Charity comes along with gardening, raising animals, birds, and plants, and some of the secrets of these traditional ways are a foundation of giving and sharing. Many of them raise them and donate them at events, organizations, and auctions so that someone else can experience that joy and kindle the same spirit by paying it forward. Over the years, those photos and memories created will be cherished, and so shall those lucky people who have been the recipient of a heritage plant, bird, or animal. Charity begets charity and a country thrives through such generous donations by those fifty and above, through their ways of cozy living.
Many of the people I know are healthy and active and lead meaningful lives. Age is ageless, life is limitless. We can say that with clarity now. Cognitive health is enhanced through leading lives filled with simple pleasures. No matter how simple or complicated they might be, they still bring that sparkle, and this sparkle is the spark of cognitive awareness, respect, and humility. An active brain is a blessing, for our brains do not need many things to keep them stimulated, focus, communication, insight, and intuition are some of the skills that are built through such hobbies I mentioned above.
For a Peruvian woman of eighty, her pack of alpacas and shawls and wool is priceless; for others, it could be the heirloom pumpkin seeds that have passed through generations of hands and are still served at Thanksgiving; and for some, everything every day is priceless. What I saw in my new world amongst the societies I belong to now is that no one knows everything. The ability to communicate without fear is the recipe for a healthy mind, body, and soul. When we inhibit our passions or our passions are inhibited, our fear grows exponentially, and it is not just a frightened look in our eyes, but a change in our vital signs, physical, emotional, religious, spiritual, mental, and economic health. Anxiety, and depression, can be helped in many ways by letting our elderly nurture the passions and loves of their lives. These hobbies are ones that one can outgrow or begin anew. This love is freedom, and this freedom is what our elderly believe in. Using my homegrown hydrangeas on the counter for health, I did not realize how this simple gesture would impact our beloved elderly’s lives. It had become the focal point of their office visit that day, and in another case, letting an elderly woman bring her dog into our office to her room, made her outspoken, and jovial and opened up the conversations even more.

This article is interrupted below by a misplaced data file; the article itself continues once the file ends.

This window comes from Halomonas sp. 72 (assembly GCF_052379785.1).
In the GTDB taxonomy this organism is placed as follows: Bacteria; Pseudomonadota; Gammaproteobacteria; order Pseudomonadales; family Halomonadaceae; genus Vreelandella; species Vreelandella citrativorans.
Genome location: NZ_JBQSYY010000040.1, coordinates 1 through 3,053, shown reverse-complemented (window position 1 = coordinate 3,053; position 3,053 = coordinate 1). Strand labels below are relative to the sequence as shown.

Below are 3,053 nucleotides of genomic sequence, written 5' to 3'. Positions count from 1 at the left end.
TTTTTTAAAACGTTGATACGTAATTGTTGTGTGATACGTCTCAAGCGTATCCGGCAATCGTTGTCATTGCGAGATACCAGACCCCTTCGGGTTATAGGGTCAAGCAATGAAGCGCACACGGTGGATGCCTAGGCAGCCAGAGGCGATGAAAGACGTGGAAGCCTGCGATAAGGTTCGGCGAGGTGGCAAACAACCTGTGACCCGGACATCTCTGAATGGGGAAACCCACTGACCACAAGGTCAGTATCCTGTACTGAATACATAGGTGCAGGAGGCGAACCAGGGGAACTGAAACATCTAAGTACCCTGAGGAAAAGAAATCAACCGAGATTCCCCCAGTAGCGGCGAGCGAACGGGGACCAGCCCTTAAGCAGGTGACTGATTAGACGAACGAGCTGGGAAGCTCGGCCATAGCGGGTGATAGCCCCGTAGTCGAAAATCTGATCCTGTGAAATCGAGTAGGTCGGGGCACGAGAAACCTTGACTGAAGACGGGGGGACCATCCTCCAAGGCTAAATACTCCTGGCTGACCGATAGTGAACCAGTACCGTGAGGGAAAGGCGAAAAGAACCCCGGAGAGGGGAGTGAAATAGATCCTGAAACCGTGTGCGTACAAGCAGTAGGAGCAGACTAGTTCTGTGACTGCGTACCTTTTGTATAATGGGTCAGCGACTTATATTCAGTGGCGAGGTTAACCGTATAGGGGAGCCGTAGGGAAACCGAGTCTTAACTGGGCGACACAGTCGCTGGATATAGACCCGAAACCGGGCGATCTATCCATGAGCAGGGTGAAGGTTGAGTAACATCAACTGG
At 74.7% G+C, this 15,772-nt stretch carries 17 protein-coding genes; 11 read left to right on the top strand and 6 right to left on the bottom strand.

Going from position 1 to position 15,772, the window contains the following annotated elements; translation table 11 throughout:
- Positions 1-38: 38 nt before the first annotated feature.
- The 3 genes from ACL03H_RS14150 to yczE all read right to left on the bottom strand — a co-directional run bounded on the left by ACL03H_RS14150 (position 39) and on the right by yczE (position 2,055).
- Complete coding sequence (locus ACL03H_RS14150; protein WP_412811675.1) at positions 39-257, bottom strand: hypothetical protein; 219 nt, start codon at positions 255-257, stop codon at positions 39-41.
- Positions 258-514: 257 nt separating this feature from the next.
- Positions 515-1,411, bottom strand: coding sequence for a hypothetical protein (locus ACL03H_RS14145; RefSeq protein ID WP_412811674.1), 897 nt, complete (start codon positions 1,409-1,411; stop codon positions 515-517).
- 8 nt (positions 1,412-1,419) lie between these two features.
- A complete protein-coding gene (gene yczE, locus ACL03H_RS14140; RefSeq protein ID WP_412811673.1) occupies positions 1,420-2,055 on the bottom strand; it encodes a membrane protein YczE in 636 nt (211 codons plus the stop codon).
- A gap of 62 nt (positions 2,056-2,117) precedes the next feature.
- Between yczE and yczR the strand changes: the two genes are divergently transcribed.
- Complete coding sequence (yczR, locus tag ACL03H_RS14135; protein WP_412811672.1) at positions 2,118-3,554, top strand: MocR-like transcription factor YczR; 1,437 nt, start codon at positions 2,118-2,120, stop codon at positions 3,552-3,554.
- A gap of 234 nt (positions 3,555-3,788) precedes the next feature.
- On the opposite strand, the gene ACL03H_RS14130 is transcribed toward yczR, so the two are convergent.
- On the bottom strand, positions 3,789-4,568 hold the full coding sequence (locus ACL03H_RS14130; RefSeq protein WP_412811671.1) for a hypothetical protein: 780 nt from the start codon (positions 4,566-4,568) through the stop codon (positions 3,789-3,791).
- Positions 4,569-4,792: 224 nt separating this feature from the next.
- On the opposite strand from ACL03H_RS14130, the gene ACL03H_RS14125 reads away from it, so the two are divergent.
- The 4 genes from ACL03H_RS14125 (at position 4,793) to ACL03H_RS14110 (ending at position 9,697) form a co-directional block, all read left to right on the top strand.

We can each do our part to continue these traditions. What is the question here? While our elderly loved ones’ passions become the talk of our lives, we must remember that geriatric care often goes beyond just a history and physical or a walk in the woods. As our generations age, we must encourage space, harmony, and peace through diversity in every way. No one is modern and no one is old-fashioned for each of our lives in our own time zones. . 😊 Next time we admire something old and beautiful, let us take the time to appreciate the enormity of excellence and perseverance. As I look forward to so many more such encounters, now that I am fifty, there is a new meaning to our means. I hope this blog empowered, inspired, and pushed you to your own. We would love to hear from our readers, we are here to share, learn and aim for so much more in life… through our life’s simple pleasures. Thank you